A word to those just tuning in: the War Nerd's words should be taken with a grain of salt. Like many Exile contributors, he's in the habit of taking controversial stances for the sake of, um, controversy. This often leaves John Dolan the Nerd in the position of making untenable or circuitous arguments, in order to reach a conclusion that bucks the status quo.

Here's a quick rundown of the critique of the HuffPo piece, and East Congo coverage in general:
-Look ma, I'm siding with the bad guy! I'm being irreverent and ironic!
-The War Nerd feels the BBC, and presumably other news outlets, should give greater, and fair, air time to Banyamulenge factions. Fine.
-But the HuffPo article is giving air time to Nkunda. Hm. There has to be something wrong with it....
-Wait! The author is clearly a Belgian neo-imperialist; the "serious war nerd" can tell because of her name. French+Dutch=Belgian!
-[N.b., Per the feeling-lucky result, Georgianne Nienaber's home base is Pequot Lakes, MN. In terms of cultural allegiance, it looks like she favors Lucinda Williams and Rilo Kiley over, say, Soulwax and Front 242.]
-Just to recap: In the middle of accusing on-the-ground reporters of unfair coverage, the War Nerd tries to invalidate the work of a journalist by taking a stab at the ethnic derivation her name. Fails to perform a Google search.
-The UN and aid organizations are a bunch of namby-pamby wusses who just don't get the situation on the ground, even though the War Nerd figured it all out from home. (If only the Exile had somehow invoked the low-hanging fruit that is Bono, as a way of bringing the artice home.)

The Mark Ames school of journalism rests its case.
posted by evidenceofabsence at 9:21 PM on January 11, 2009 [1 favorite]

There's a good review of the academic literature on state-building from the LSE's Crisis States Group - it emphasises the importance of the underlying political settlement on which the state is based (in the case of the DRC, the Sun Accords).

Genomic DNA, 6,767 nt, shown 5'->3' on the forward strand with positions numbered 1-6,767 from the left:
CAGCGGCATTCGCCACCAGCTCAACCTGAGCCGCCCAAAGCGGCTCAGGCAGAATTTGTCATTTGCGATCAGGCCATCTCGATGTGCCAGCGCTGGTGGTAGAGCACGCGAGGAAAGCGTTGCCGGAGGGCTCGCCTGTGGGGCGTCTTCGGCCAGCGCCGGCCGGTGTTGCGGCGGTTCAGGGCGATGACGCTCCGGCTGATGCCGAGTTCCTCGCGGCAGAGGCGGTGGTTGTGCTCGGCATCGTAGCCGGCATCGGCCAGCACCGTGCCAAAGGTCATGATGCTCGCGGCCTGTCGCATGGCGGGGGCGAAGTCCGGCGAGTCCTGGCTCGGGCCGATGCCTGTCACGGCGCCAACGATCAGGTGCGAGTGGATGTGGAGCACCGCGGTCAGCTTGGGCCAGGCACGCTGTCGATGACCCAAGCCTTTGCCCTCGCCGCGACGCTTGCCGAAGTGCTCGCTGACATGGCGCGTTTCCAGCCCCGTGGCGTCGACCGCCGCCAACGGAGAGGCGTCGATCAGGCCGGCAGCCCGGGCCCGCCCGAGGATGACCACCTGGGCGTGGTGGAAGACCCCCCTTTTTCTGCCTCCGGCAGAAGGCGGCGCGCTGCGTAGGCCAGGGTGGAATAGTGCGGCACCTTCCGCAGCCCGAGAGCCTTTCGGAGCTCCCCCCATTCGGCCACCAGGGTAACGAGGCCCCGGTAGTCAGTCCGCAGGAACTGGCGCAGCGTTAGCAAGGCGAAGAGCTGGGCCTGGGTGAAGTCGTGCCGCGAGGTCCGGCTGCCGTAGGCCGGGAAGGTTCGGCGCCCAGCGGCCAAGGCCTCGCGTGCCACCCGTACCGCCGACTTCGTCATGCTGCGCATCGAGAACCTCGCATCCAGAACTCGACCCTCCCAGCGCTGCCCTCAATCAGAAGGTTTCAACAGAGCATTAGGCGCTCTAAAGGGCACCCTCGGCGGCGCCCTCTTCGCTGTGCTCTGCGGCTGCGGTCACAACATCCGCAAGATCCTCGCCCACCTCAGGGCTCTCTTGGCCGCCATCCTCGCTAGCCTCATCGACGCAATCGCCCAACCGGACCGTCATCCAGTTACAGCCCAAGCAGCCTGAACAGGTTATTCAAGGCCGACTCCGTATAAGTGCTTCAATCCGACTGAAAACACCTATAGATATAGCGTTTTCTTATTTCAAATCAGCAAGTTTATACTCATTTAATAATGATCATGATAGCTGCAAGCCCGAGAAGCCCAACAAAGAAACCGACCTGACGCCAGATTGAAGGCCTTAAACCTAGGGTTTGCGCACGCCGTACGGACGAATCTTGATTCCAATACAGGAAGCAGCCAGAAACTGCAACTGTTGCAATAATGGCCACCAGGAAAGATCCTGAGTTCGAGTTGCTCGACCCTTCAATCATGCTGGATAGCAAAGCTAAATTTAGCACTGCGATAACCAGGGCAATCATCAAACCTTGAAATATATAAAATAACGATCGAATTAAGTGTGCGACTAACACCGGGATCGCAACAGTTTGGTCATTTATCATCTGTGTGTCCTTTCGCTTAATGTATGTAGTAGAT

There's also an interesting set of recommendations put forward by the International Crisis Group (you may need to create an irritating account to access them).
posted by YouRebelScum at 3:21 AM on January 12, 2009 [1 favorite]

Katanga? Do you mean Kivu?
posted by ComfySofa at 3:55 AM on January 12, 2009 [1 favorite]

Yes, Nkunda is in Nord-Kivu, not Katanga, which is on the other side of the country, for fuck's sake. Kivu is in the east, next to Rwanda, which is why there are Tutsis there. Katanga is in the south, next to Angola and Zambia; I would be surprised if there were any Tutsis in Katanga. If you're going to make cracks about "a bad joke" in your post, try not to perpetrate one yourself.
posted by languagehat at 6:57 AM on January 12, 2009

Y’ever notice Bond-type/action villians are always orderly suave bastards nested in civilization trying to take over the world or some such black and white thing?
There’s never this “WTF is going on? Is there even a side I can fight on in this shitstorm?” sort of human tragedy story.

...not that I’m against skiing down mountans with rockets being fired at me you understand.

But wtf is it with shiny rocks that they’ve got to cause all these damned problems?
posted by Smedleyman at 2:20 PM on January 12, 2009 [1 favorite]

As languagehat and ComfySofa pointed out I clearly have very little knowledge of the region or the issues. Certainly less than I thought I did. I suppose I somehow assumed that Nord-Kivu was a region within Katanga. evidenceofabsence also makes a compelling argument that anything written by the war nerd should be considered bullshit.

I apologize for these errors but I was hoping to learn more by posting this and the links (and corrections) have been helpful.
posted by Pseudology at 4:57 PM on January 12, 2009